1. You might be more shocked by my reply than I was by your post: I AGREE. I am completely against censorship. But I don’t mean by that that children or even all adults should be exposed to everything. This is the foundation of my attraction to media literacy. Parents should guide their children’s exposure to media and it should be based on the child, not arbitrary rules dictated by some unknowing “They.” (It seems like a basic part of teaching your kids values, too.) Teachers should also guide the exposure as they are charged with helping children developing the ability to think critically.

    It’s important for all of us to understand that media is something we consume and it informs (misinforms) the way we understand the world. You have your kosher reading list; my mother was upset that I loved Stephen King and Sweet Valley High books because she was a children’s librarian and they weren’t up-to-snuff. In both cases, your children are learning, and I learned, values from those boundaries. I think that boundaries, as long as they come with a willingness to discuss, aren’t automatically the same thing as censorship.


    • Cy says lots of smart things. 🙂 You do, too! I enjoyed your article last week in Brain, Child about developing Helplessness vs Independence in our kids (which a lot of us struggle with) and really appreciated your post about Bar Mitzvahs. G-d willing, we’ve got our first to plan less than two years away. The budget will be extremely tight, and our child tends to be anxious. I’m a little freaked out.


  2. I think you’ve hit upon a key point in the age-old argument of censorship versus the right to free self-expression: although artists should have the right to create whatever they want, the “average citizen” should have an equal right to decide if they wish to view these paintings, movies, books, billboard advertisements, etc. On a practical level, it’s none of my business what an art collector buys for his private collection. But I can choose not to bring a book or DVD into my home. And I can certainly call the billboard company to complain if an advertisement isn’t appropriate for my neighborhood.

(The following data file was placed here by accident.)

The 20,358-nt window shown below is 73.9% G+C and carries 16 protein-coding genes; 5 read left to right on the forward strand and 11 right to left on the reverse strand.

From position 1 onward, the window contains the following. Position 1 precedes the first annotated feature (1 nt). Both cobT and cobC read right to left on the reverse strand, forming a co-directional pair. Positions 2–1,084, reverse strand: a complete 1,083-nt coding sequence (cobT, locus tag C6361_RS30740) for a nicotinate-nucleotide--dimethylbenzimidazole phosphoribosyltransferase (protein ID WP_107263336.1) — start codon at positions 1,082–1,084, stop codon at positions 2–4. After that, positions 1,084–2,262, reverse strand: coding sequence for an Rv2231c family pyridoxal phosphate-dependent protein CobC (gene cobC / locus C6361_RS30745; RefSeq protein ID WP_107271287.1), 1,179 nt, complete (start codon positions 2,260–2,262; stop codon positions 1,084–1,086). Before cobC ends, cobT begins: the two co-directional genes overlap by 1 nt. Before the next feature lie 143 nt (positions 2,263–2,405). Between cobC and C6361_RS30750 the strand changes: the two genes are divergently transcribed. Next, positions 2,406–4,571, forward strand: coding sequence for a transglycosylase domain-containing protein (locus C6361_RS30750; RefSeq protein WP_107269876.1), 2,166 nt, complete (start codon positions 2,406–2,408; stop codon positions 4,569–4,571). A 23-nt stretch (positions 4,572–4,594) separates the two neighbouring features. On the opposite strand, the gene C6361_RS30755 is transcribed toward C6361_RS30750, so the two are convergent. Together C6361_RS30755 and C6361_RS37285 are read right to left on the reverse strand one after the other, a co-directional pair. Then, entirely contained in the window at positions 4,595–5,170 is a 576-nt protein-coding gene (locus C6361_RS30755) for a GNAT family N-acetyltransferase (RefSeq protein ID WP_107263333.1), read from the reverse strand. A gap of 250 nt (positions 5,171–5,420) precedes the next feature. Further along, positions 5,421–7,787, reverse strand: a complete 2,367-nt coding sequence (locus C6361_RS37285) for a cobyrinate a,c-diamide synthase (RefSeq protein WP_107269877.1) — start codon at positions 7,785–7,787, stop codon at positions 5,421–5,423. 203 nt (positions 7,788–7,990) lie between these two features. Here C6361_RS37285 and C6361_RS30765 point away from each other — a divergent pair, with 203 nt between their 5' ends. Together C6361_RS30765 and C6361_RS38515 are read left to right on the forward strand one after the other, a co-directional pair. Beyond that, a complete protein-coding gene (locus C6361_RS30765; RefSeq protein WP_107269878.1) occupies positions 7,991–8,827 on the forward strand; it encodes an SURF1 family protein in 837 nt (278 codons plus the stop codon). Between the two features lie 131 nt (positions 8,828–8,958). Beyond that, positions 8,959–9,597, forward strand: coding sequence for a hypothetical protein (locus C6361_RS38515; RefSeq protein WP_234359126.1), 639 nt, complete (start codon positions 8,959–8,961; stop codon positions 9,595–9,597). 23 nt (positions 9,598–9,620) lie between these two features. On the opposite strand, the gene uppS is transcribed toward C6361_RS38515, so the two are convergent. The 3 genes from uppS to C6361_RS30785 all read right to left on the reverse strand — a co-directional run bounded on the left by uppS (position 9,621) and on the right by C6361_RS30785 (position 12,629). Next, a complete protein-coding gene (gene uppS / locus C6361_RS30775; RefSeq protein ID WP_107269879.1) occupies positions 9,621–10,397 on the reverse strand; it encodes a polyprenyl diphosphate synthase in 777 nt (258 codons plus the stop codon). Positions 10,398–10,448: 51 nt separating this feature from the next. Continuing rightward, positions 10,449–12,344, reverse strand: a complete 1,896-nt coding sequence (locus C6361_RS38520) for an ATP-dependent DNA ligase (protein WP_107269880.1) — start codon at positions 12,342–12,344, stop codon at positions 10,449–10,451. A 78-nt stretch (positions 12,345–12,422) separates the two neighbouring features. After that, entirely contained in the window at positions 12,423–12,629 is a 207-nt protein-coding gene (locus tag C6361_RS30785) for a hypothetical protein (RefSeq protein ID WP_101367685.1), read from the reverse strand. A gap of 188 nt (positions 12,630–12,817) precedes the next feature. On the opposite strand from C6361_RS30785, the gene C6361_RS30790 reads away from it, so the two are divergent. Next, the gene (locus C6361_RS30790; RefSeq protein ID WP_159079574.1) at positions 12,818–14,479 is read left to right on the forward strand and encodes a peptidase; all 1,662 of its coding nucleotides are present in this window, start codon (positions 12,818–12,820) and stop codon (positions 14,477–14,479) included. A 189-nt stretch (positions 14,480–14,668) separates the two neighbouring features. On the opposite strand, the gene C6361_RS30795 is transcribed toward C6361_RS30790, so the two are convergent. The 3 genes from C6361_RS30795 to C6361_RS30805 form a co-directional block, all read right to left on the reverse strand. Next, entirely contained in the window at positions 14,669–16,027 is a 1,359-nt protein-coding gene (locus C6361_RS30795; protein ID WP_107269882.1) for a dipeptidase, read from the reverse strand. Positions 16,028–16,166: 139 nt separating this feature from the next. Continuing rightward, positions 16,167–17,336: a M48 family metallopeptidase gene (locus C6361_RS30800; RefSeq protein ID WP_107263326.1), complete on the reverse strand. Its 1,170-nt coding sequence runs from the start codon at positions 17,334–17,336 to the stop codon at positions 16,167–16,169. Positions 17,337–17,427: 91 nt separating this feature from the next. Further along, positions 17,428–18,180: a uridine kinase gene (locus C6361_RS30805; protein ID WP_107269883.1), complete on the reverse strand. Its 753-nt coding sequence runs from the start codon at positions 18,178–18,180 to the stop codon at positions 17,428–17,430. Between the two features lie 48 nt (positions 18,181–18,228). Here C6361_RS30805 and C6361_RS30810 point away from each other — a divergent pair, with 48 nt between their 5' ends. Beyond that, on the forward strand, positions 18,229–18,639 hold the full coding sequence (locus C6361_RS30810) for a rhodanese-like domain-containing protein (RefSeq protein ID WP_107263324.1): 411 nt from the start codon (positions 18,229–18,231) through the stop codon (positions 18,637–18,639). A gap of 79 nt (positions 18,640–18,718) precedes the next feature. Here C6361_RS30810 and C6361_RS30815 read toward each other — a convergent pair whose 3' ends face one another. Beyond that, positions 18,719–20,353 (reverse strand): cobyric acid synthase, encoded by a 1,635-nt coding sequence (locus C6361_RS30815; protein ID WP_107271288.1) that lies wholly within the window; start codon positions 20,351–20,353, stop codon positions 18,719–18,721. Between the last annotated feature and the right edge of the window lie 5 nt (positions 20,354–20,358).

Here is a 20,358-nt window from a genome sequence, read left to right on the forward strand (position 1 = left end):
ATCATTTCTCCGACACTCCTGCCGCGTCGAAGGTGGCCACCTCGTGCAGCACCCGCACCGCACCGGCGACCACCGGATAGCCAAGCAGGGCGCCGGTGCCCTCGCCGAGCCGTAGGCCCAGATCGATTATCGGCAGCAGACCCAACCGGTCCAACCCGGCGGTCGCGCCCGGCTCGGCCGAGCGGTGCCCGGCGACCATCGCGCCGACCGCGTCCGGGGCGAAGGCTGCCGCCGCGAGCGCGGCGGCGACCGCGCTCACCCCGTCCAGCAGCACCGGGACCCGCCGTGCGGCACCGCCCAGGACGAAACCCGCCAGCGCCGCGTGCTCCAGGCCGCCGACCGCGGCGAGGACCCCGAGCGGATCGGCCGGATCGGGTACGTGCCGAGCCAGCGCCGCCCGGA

A museum, though, is a gray area. On the one hand, I can choose not to go to it at all or avoid a certain exhibit. On the other hand, most museums are at least partially funded with taxpayers’ money, including yours and mine, so we are all funding what some of us might consider to be art that goes against our values. So how can we resolve the artist vs. average citizen dilemma?

    I think the worst solution is to destroy an artist’s work, as was done in your example of the El Pueblo de Los Angeles. If you don’t like something, “vote” with your feet and your wallet and support the venues that more closely reflect your values. Use your Sharpies to create something better, not destroy.


    • Your museum example is a really interesting one. When I take the family to LACMA (the Los Angeles County Museum of Art), we have a whole list of paintings we love — “Daniel in the Lions’s Den” by Tanner, Matisse’s “La Gerbe,” Magritte’s “The Treachery of Images,” and almost everything in the Japanese Pavilion — but there are all sorts of other images with content that my husband and I object to our children viewing, for a variety of reasons.

      Certainly, there must be some line drawn at a museum. There are a few things that even our relatively liberal society still shuns. And there’s still a matter of who objects to what.

      You can make the argument that purchasing a ticket (although children’s membership is actually free, and each kid can bring in one adult for free) assumes that the visitor assumes some level of responsibility in their consumption of the media on display.

      Also, there’s a mindset at a museum, “I’m here to see other viewpoints, some of which I might not agree with,” which is different than public display of photos naked people writhing on the back of the bench at the bus stop. (The ones supposedly selling jeans. Jeans they might not actually be wearing.)

      Some of those “problematic” sculptures, paintings, and the like are easily avoidable, but others aren’t. Here’s what I’d like to see at museums, libraries, and the like: items that might offend due to violence, sexuality, etc., are put in specially designated areas, with signage: for ___ ages only.

      There actually is a multimedia installation at LACMA like that, I think. At a library, you could have a concrete rubric of what makes a “Teen book” which would have no language, sex scenes, etc., and “YA books” which contain such material…and require parental permission to borrow, much like at a library.

      How does that sound?